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Biol Blood Marrow Transplant. 2009 Feb;15(2):205-13. doi: 10.1016/j.bbmt.2008.11.015.

IPSS poor-risk karyotype as a predictor of outcome for patients with myelodysplastic syndrome following myeloablative stem cell transplantation.

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The Leukemia/BMT Program of British Columbia, Division of Hematology, Vancouver General Hospital, British Columbia Cancer Agency and the University of British Columbia, Vancouver, BC, Canada.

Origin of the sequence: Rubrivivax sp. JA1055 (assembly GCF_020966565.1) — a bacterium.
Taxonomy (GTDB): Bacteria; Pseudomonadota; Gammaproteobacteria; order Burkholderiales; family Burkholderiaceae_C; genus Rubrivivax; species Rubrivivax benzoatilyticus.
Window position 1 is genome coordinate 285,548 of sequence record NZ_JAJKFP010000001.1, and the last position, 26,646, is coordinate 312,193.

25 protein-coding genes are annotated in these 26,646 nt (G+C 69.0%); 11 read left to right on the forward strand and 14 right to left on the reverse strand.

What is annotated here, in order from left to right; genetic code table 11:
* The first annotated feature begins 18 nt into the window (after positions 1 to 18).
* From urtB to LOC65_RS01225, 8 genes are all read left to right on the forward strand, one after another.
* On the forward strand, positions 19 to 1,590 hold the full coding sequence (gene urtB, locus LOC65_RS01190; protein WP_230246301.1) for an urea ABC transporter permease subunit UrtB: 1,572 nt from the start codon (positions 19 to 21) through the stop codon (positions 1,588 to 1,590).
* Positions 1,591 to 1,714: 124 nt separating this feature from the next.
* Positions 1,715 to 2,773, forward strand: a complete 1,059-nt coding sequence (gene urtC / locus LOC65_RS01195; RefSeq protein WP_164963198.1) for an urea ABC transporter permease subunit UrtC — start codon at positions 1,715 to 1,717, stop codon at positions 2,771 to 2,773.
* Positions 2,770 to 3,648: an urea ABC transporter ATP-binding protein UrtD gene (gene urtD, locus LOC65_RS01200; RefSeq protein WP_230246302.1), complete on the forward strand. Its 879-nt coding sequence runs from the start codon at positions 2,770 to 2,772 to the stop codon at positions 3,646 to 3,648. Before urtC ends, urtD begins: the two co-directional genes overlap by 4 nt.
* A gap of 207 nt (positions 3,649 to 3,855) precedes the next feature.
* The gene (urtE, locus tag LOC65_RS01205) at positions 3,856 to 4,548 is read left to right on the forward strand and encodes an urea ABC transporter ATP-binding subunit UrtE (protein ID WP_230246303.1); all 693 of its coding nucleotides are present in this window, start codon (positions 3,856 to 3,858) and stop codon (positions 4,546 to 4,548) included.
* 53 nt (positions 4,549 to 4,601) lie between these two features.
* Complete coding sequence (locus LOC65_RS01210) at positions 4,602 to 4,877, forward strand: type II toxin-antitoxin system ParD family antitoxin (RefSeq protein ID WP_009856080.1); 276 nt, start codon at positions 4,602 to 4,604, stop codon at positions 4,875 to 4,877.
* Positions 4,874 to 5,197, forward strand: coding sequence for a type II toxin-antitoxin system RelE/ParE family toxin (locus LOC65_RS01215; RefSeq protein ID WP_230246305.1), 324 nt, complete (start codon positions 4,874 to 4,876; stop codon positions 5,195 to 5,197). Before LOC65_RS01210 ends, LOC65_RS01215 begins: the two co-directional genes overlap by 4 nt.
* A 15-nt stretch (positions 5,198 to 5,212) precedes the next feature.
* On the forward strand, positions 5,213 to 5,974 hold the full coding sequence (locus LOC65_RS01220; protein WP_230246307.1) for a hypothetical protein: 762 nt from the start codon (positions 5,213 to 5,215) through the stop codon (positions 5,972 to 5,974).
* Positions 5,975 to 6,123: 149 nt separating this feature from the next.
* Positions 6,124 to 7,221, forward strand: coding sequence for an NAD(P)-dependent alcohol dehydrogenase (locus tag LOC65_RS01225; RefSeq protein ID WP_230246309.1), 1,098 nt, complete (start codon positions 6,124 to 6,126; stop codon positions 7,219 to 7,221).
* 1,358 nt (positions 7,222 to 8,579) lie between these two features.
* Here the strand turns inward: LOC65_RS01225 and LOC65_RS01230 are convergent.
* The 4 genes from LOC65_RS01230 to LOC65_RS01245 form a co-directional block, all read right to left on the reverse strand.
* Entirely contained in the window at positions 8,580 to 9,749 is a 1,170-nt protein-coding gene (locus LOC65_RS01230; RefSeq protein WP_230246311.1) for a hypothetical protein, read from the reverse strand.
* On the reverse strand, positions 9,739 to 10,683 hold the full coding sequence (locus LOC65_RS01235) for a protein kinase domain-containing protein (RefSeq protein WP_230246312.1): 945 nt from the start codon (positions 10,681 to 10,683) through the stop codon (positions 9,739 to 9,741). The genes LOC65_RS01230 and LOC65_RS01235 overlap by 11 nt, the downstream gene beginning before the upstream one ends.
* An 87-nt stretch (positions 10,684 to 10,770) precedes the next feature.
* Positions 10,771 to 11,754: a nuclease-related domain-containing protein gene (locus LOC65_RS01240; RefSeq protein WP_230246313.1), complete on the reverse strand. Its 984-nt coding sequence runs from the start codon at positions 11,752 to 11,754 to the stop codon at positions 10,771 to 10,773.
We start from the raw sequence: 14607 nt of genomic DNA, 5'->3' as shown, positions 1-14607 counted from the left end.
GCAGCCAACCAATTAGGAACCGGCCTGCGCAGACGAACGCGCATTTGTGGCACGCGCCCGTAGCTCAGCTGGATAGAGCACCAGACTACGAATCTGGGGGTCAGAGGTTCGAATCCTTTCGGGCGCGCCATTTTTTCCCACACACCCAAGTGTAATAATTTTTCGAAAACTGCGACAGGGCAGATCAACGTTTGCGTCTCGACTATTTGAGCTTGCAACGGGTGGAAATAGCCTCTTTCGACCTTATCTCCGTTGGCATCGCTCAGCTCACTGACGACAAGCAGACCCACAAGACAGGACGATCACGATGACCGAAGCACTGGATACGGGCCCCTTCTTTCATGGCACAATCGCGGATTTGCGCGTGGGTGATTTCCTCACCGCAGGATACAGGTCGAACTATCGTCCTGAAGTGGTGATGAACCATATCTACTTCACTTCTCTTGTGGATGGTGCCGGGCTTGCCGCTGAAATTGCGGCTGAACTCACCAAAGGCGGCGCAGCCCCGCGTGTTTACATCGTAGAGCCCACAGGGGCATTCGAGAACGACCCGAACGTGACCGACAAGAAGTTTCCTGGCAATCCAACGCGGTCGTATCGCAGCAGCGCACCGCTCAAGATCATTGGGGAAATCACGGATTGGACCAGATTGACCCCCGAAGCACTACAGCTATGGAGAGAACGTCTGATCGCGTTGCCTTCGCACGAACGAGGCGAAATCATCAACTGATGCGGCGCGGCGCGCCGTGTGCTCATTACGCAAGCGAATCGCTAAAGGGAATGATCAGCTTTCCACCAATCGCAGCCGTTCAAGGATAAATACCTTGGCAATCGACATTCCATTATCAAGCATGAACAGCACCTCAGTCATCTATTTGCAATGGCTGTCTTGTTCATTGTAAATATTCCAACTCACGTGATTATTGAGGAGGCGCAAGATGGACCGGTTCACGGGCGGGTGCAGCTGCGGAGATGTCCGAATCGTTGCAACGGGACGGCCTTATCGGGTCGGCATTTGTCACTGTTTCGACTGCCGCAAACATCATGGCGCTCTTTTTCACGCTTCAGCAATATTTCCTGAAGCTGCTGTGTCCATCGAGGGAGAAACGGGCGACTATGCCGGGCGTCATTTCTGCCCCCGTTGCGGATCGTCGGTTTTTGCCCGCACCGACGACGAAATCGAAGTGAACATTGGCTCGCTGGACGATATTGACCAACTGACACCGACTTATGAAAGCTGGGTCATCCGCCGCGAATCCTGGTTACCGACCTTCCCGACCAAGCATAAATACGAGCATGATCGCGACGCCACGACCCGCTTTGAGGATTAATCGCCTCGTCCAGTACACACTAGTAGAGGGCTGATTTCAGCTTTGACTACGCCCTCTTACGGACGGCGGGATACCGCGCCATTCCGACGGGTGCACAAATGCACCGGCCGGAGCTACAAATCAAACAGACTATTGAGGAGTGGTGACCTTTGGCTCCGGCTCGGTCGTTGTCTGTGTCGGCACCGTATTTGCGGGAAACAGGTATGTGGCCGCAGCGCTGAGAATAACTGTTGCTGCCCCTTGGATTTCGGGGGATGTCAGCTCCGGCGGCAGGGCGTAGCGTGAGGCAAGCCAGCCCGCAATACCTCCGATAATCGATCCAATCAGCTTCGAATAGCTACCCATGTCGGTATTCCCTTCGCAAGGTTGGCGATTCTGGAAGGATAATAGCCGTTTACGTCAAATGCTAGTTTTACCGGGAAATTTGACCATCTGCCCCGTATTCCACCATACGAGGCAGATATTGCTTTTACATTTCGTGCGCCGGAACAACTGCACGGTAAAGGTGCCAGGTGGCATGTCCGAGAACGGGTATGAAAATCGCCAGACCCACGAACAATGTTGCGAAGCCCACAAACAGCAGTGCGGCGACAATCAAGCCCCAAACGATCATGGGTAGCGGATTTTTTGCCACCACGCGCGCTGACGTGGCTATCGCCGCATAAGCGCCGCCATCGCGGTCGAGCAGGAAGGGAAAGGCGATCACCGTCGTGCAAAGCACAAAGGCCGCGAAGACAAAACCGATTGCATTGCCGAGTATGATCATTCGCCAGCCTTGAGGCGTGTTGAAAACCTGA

The optimal therapy for myelodysplastic syndrome (MDS) is allogeneic bone marrow (BM) or blood (BSC) stem cell transplantation (SCT), although outcomes are limited by nonrelapse mortality (NRM) and relapse. A retrospective review was performed of 156 patients who underwent SCT (114 BM, 42 BSC) for MDS or secondary acute myelogenous leukemia (sAML) at our institution. Fifty-five patients remain in continuous complete remission: 35 BM recipients and 20 BSC recipients (median follow-up 139 and 89 months, respectively). Estimated 7-year event-free survival (EFS), NRM, and risk of relapse (ROR) are 33% (95% confidence intervals [CI] 25%-43%), 42% (CI 33%-51%), and 25% (CI 17%-33%) for the BM cohort and 45% (CI 32%-64%, P= .07), 32% (CI 18%-47%, P= .15), and 23% (CI 11%-37%, P= .79) for the BSC cohort. Multivariate analysis showed IPSS poor-risk cytogenetics (P< .001), time from diagnosis to SCT (P< .001), FAB subgroup (P= .001), recipients not in complete remission (CR1) at SCT (P= .005), and the development of acute graft-versus-host disease (aGVHD) (P= .04) were all predictive of an inferior EFS. The FAB subgroup (P= .002), poor-risk karyotype (P= .004), and non-CR1 status also correlated with ROR in multivariate analysis. EFS for poor-risk karyotype patients was superior after receiving BSC compared to BM (39% versus 6%, P< .001). SCT outcomes in MDS/sAML are strongly associated with the IPSS cytogenetic risk group, although the use of BSC in poor-risk karyotype patients may lead to a more favorable long-term EFS.

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